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Future self journaling is your roadmap to the future you’ve lived a thousand times in your mind’s eye.
Conscious vs Unconscious Thoughts + Feelings
Every day, our brains regurgitate between 50,000 to 70,000 thoughts. Most of them are negative ruminations about the past or casting worry about what lies ahead. They take us out of the present moment and into our patterns of behaviors because they’re unconscious, and based on what we already believe about ourselves.
Why are they unconscious? Because in order to have a new thought, we have to be aware of it first.
If we’re having a new thought, it’s because we’ve encountered a new experience, idea or person that has created the opportunity for the new thought to appear in our brain. When it first appears, it’s a conscious thought. If we have a strong feeling about the experience (good or bad), that feeling gets ingrained at the same time as the thought.
Let me unpack that for you.
You’re rolling out of spin class one day, drenched in sweat and mentally caught up in everything you have to do that day. All of a sudden, a hot guy walks up to you and asks about the water bottle you’re carrying because the name on the bottle is the company he owns. Feeling blindsided, you blurt out something stupid and scurry away because he’s such a hot guy and you’re such a hot mess. In that moment, you’ve had a new experience, a new thought about yourself (I can’t talk to good looking men without feeling and looking like a moron) and a big fat feeling of unworthiness rises up to wrap that new thought up in a big pink bow.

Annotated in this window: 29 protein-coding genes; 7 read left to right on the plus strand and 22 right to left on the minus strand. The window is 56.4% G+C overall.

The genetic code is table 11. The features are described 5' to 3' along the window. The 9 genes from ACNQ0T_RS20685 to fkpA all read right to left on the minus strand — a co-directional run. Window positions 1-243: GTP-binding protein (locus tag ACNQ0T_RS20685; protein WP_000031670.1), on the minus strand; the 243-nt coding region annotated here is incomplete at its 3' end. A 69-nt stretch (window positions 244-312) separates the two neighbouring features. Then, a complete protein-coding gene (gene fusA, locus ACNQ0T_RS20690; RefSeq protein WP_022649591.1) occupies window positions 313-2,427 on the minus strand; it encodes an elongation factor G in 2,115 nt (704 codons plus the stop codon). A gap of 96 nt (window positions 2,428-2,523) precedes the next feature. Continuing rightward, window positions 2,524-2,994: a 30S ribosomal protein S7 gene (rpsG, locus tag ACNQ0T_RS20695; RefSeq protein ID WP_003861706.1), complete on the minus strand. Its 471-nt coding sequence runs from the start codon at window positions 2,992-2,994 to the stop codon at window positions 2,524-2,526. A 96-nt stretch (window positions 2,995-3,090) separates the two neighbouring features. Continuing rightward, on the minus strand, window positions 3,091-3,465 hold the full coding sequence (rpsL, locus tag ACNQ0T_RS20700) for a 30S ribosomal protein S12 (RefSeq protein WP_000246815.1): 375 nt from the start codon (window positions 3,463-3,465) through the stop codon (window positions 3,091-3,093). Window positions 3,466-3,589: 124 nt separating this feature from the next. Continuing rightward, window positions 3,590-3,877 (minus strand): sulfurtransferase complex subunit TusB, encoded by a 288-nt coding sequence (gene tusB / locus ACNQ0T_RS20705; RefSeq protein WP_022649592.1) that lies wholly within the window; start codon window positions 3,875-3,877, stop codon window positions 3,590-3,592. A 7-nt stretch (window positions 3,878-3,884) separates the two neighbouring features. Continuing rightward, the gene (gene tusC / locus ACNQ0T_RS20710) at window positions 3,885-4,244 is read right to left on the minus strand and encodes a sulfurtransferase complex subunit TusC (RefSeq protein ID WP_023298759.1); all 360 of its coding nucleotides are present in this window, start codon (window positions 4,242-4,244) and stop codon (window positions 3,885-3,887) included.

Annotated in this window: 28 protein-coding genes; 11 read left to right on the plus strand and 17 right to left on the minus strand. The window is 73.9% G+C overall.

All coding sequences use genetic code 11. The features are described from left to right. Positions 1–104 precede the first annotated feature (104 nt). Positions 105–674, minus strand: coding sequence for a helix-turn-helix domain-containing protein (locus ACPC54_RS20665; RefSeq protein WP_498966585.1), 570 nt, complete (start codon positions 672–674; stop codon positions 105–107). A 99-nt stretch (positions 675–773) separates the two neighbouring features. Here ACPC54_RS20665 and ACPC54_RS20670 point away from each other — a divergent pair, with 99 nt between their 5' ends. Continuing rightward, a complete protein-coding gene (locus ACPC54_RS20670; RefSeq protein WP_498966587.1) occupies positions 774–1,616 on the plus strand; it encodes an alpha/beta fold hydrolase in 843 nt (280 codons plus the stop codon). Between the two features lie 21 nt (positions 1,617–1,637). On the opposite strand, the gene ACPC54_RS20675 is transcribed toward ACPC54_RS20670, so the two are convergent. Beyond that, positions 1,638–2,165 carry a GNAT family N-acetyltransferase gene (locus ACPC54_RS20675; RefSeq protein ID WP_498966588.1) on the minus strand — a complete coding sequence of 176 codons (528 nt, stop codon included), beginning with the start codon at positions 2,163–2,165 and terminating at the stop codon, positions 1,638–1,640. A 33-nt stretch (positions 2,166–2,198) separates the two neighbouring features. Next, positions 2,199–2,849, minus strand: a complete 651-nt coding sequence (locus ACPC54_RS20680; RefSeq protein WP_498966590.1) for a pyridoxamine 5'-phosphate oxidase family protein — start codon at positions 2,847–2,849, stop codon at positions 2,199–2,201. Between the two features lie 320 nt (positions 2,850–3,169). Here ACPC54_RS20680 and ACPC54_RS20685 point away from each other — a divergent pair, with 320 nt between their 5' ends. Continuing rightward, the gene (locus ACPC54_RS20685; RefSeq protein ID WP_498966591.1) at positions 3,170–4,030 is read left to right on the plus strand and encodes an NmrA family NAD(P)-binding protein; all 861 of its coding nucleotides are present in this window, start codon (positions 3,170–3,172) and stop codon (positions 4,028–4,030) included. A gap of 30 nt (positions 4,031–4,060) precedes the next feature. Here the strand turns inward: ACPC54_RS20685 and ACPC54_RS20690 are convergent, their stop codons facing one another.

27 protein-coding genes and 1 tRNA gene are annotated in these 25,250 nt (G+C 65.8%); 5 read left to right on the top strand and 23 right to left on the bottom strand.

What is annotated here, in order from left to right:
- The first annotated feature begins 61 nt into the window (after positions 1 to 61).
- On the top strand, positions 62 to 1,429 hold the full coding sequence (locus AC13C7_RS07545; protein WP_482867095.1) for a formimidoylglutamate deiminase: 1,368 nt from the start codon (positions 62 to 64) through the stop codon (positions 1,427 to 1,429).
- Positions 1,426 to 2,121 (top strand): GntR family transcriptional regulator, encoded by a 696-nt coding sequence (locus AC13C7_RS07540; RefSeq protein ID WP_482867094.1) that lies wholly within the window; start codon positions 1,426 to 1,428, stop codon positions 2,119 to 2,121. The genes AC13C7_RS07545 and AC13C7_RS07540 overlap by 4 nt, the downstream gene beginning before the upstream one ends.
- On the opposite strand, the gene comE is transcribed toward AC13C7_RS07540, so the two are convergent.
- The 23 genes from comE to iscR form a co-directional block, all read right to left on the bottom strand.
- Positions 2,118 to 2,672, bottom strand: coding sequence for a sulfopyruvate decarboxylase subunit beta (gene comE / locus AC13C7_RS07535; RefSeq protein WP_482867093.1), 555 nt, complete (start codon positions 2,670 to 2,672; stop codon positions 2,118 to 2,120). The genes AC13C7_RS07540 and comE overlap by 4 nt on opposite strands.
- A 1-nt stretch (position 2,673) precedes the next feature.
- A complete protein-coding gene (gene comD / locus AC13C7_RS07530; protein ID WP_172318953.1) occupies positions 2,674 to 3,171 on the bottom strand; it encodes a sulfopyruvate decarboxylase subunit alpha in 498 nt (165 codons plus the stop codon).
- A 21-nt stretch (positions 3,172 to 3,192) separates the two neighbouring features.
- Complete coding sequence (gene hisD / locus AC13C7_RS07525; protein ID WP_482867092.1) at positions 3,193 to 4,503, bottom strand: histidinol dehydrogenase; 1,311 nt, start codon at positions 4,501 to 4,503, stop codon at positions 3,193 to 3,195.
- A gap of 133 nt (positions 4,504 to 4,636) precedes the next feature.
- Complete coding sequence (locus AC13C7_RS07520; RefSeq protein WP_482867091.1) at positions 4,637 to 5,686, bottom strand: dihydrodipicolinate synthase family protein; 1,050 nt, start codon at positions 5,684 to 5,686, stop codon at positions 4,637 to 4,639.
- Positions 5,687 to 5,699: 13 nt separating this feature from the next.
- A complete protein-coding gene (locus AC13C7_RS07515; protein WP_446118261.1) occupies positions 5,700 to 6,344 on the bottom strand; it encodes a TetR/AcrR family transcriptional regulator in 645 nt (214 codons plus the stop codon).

You will probably go on to dwell and ruminate on that thought for days or weeks to come. You’ll cringe every time you think of it because you could have handled yourself way cooler than that. Eventually the thought fades into your unconscious to become one of those 50 – 70 thousand random ruminations you have per day, but you’re not really aware of it anymore. You’re also not aware that feeling of unworthiness attached to the unconscious thought that’s also still there – undermining your choices and actions because once again, it’s subtle and below the surface.
How to change our thoughts and feelings to create our future selves